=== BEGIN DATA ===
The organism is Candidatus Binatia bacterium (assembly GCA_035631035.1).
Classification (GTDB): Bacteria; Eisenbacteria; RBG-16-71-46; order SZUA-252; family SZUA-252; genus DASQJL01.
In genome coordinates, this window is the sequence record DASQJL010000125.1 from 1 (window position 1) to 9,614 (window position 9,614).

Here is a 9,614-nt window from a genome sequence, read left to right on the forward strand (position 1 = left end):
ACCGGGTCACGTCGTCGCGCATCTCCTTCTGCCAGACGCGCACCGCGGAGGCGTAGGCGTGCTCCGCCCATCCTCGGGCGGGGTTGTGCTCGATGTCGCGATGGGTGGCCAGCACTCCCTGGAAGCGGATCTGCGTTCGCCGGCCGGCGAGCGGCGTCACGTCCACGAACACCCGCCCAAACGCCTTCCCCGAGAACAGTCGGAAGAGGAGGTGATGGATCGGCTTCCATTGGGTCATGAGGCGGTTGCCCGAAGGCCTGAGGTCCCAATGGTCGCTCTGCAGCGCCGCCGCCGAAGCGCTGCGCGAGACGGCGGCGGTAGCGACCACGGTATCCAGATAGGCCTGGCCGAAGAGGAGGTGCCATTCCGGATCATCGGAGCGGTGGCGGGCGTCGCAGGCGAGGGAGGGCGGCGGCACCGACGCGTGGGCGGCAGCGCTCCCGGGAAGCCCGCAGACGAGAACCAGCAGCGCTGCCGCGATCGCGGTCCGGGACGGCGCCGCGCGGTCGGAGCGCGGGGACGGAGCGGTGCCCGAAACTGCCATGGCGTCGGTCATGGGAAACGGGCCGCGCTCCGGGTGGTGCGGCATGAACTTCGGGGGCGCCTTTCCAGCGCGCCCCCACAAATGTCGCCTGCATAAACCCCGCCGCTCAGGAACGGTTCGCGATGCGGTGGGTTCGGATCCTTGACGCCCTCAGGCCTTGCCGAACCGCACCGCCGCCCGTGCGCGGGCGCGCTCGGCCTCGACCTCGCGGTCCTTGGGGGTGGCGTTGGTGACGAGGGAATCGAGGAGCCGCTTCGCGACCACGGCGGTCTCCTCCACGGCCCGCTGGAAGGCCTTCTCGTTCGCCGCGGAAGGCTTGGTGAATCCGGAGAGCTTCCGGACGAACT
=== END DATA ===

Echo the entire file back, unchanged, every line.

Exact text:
The organism is Candidatus Binatia bacterium (assembly GCA_035631035.1).
Classification (GTDB): Bacteria; Eisenbacteria; RBG-16-71-46; order SZUA-252; family SZUA-252; genus DASQJL01.
In genome coordinates, this window is the sequence record DASQJL010000125.1 from 1 (window position 1) to 9,614 (window position 9,614).

Here is a 9,614-nt window from a genome sequence, read left to right on the forward strand (position 1 = left end):
ACCGGGTCACGTCGTCGCGCATCTCCTTCTGCCAGACGCGCACCGCGGAGGCGTAGGCGTGCTCCGCCCATCCTCGGGCGGGGTTGTGCTCGATGTCGCGATGGGTGGCCAGCACTCCCTGGAAGCGGATCTGCGTTCGCCGGCCGGCGAGCGGCGTCACGTCCACGAACACCCGCCCAAACGCCTTCCCCGAGAACAGTCGGAAGAGGAGGTGATGGATCGGCTTCCATTGGGTCATGAGGCGGTTGCCCGAAGGCCTGAGGTCCCAATGGTCGCTCTGCAGCGCCGCCGCCGAAGCGCTGCGCGAGACGGCGGCGGTAGCGACCACGGTATCCAGATAGGCCTGGCCGAAGAGGAGGTGCCATTCCGGATCATCGGAGCGGTGGCGGGCGTCGCAGGCGAGGGAGGGCGGCGGCACCGACGCGTGGGCGGCAGCGCTCCCGGGAAGCCCGCAGACGAGAACCAGCAGCGCTGCCGCGATCGCGGTCCGGGACGGCGCCGCGCGGTCGGAGCGCGGGGACGGAGCGGTGCCCGAAACTGCCATGGCGTCGGTCATGGGAAACGGGCCGCGCTCCGGGTGGTGCGGCATGAACTTCGGGGGCGCCTTTCCAGCGCGCCCCCACAAATGTCGCCTGCATAAACCCCGCCGCTCAGGAACGGTTCGCGATGCGGTGGGTTCGGATCCTTGACGCCCTCAGGCCTTGCCGAACCGCACCGCCGCCCGTGCGCGGGCGCGCTCGGCCTCGACCTCGCGGTCCTTGGGGGTGGCGTTGGTGACGAGGGAATCGAGGAGCCGCTTCGCGACCACGGCGGTCTCCTCCACGGCCCGCTGGAAGGCCTTCTCGTTCGCCGCGGAAGGCTTGGTGAATCCGGAGAGCTTCCGGACGAACT